Containerization, namely Docker, is the hottest cloud technology in the enterprise space. Docker is lightweight...
and efficient. And it's simple for enterprise IT to deploy with Docker. But, sometimes, simplicity comes at a cost.
Missing pieces could cause issues for users who deploy with Docker in production, prompting a move to extend the containerization tool in several important areas. Amid security concerns, for example, Docker has improved its security tools over the years. But operational issues beyond that demand attention.
Container networks tangle up traffic
Networking is the biggest Docker deployment challenge that must be addressed. Docker envisions a basic IP-subnetwork model to deploy applications in containers, so it connects application components into the appropriate subnetworks. Difficulty visualizing what actually happens when you connect Docker containers to build componentized applications leads to inefficient data routing. Docker also doesn't address the larger issue of the company IP network and the way in which applications connect with users.
Software-defined networking (SDN) is the best way to address Docker networking issues. Docker uses basic virtual switching, but without a formal management framework to control how connections are built and managed, it doesn't improve the overall network efficiency or reduce operations costs and errors. An SDN architecture is needed.
Vendors such as Cisco, Juniper Networks, Nuage Networks from Nokia and VMware with parent company Dell Technologies offer SDN packages with specific Docker adaptations. These make it possible for an enterprise to plan and deploy Docker containers within a unified approach to application access and efficient IT operations. These SDN packages also reduce configuration errors that can affect security, even for VM-hosted applications.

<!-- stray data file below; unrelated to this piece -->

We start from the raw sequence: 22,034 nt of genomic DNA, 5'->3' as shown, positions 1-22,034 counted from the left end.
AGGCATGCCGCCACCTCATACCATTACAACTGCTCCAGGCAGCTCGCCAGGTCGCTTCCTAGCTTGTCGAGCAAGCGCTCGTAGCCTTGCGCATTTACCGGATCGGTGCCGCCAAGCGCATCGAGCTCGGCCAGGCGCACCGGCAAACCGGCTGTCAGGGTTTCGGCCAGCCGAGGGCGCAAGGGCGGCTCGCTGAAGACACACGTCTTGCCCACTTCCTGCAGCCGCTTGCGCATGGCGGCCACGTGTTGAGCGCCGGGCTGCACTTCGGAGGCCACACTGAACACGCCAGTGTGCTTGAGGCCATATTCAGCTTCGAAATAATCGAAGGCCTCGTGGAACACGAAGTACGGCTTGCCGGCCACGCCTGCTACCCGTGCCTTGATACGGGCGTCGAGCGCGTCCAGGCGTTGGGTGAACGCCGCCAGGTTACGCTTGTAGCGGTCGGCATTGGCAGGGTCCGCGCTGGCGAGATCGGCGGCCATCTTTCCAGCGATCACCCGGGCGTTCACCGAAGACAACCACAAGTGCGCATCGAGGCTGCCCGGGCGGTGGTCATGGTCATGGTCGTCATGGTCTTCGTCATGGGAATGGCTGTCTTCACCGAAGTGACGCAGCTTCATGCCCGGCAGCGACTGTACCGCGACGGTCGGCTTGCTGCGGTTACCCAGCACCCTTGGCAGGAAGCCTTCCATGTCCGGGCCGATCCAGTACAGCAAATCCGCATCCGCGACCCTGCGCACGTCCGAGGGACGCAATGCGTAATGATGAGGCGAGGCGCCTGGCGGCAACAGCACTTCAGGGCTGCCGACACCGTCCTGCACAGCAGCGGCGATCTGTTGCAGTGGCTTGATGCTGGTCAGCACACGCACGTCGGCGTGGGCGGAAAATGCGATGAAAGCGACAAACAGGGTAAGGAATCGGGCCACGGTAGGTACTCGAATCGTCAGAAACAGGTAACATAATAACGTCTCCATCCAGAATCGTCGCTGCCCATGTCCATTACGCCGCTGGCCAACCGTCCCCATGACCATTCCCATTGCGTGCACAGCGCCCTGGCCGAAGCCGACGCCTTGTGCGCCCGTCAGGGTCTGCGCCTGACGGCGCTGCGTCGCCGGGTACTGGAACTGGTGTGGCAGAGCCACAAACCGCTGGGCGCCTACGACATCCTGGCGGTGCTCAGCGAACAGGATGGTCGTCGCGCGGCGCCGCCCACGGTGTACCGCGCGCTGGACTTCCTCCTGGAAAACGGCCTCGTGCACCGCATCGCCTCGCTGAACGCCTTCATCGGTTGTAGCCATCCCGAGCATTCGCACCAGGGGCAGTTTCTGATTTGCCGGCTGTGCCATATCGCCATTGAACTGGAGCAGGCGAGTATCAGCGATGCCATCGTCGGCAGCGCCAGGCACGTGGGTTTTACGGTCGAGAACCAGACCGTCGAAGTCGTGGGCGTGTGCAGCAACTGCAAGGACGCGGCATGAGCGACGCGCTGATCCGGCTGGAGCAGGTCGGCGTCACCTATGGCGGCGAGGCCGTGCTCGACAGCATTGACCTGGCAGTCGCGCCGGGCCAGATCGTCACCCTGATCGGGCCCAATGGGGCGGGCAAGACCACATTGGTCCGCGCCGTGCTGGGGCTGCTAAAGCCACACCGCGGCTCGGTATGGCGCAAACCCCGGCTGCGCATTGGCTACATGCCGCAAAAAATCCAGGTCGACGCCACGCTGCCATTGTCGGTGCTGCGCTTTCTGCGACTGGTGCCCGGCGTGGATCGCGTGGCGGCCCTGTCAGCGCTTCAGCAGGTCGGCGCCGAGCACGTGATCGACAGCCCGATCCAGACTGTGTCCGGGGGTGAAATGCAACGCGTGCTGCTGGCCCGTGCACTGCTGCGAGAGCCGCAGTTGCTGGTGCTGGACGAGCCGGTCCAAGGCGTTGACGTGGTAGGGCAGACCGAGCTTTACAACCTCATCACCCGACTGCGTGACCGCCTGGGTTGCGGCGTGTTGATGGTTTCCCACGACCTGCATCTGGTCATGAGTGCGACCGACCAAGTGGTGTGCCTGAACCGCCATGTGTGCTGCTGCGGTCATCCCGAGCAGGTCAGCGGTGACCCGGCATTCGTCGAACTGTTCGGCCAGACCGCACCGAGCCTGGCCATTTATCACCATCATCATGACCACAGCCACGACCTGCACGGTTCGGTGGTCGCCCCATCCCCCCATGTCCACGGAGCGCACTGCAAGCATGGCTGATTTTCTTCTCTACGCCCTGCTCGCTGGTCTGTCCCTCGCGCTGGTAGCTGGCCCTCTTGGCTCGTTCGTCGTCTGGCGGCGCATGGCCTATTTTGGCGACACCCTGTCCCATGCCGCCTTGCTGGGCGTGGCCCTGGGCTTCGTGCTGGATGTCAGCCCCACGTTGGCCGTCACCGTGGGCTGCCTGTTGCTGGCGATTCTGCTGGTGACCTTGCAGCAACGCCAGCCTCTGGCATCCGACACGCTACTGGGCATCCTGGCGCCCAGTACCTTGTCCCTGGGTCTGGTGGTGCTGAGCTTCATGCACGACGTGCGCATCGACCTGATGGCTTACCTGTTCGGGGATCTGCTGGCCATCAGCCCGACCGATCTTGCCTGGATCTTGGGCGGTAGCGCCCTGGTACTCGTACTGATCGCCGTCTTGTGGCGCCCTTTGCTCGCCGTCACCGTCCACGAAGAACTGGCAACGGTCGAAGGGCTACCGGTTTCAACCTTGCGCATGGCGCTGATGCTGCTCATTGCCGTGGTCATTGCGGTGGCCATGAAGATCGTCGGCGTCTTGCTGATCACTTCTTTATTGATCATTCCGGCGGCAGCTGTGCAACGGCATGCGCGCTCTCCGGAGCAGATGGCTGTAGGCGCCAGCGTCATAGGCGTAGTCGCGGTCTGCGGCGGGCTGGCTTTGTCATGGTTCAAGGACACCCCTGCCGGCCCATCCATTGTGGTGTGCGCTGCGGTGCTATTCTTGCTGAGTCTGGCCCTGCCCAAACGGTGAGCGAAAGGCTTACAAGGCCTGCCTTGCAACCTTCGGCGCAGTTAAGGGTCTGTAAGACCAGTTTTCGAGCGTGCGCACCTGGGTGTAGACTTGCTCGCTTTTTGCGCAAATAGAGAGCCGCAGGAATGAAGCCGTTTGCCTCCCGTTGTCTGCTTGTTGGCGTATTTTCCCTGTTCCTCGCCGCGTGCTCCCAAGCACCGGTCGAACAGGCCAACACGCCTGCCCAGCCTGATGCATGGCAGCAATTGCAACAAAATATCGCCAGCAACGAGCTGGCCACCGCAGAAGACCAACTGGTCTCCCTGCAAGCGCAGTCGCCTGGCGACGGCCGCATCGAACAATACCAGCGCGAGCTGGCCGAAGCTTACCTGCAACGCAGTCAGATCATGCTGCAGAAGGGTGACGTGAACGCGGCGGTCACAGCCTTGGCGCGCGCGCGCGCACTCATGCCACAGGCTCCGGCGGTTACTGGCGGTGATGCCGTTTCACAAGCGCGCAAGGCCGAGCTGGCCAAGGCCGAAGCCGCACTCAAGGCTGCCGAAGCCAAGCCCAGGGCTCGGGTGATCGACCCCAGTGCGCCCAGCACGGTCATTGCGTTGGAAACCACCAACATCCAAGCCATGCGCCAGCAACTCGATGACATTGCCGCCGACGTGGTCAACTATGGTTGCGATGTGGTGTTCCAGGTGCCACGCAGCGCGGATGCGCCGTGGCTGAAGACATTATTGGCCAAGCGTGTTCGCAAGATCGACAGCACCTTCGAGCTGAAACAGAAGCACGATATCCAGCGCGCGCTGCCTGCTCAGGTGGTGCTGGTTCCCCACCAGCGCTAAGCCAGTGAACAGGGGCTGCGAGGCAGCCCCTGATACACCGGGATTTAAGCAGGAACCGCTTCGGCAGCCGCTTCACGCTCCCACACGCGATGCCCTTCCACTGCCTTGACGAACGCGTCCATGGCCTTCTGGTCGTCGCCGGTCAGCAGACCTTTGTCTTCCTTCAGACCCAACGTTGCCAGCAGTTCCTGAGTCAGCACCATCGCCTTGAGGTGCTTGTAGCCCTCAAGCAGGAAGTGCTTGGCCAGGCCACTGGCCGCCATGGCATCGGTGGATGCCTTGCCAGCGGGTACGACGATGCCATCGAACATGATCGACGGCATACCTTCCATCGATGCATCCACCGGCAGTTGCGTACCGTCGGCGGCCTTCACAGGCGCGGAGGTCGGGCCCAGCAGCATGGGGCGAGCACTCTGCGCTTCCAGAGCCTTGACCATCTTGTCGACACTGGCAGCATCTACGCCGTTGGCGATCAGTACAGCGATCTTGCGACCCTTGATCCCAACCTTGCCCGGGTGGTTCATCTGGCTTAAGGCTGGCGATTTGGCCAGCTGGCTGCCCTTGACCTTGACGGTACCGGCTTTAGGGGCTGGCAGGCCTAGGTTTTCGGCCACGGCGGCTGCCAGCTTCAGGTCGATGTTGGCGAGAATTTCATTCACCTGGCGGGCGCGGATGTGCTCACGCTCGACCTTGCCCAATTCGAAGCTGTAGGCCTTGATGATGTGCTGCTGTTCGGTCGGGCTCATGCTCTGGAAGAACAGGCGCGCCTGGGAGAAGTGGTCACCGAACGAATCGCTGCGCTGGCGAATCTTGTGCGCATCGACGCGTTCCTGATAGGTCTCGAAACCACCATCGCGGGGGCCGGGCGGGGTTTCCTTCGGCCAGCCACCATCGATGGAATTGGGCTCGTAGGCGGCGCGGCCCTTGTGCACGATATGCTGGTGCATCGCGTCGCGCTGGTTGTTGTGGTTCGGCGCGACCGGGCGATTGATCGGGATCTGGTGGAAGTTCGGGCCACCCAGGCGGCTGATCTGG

Release to production -- now what?
IT operations is another issue Docker doesn't fully address. Adopters increasingly recognize that deployment and redeployment errors that operations staff makes cause application security, compliance, efficiency and availability problems.
A DevOps tool enables the container administrator to define deployment and redeployment as a modular structure that's validated in the lab and then deployed in production. This automates all the steps in an application lifecycle and reduces common ops mistakes.
The Docker Compose facility and the Google Kubernetes container orchestration tool both perform application lifecycle automation in Docker. And Docker's clustering capability helps users deploy and redeploy application components in a set of suitable hosts. More widely used DevOps tools for configuration management and automation, such as Chef, Puppet and Red Hat's Ansible, work with Docker containers as well, though many users find these tools difficult to learn and apply.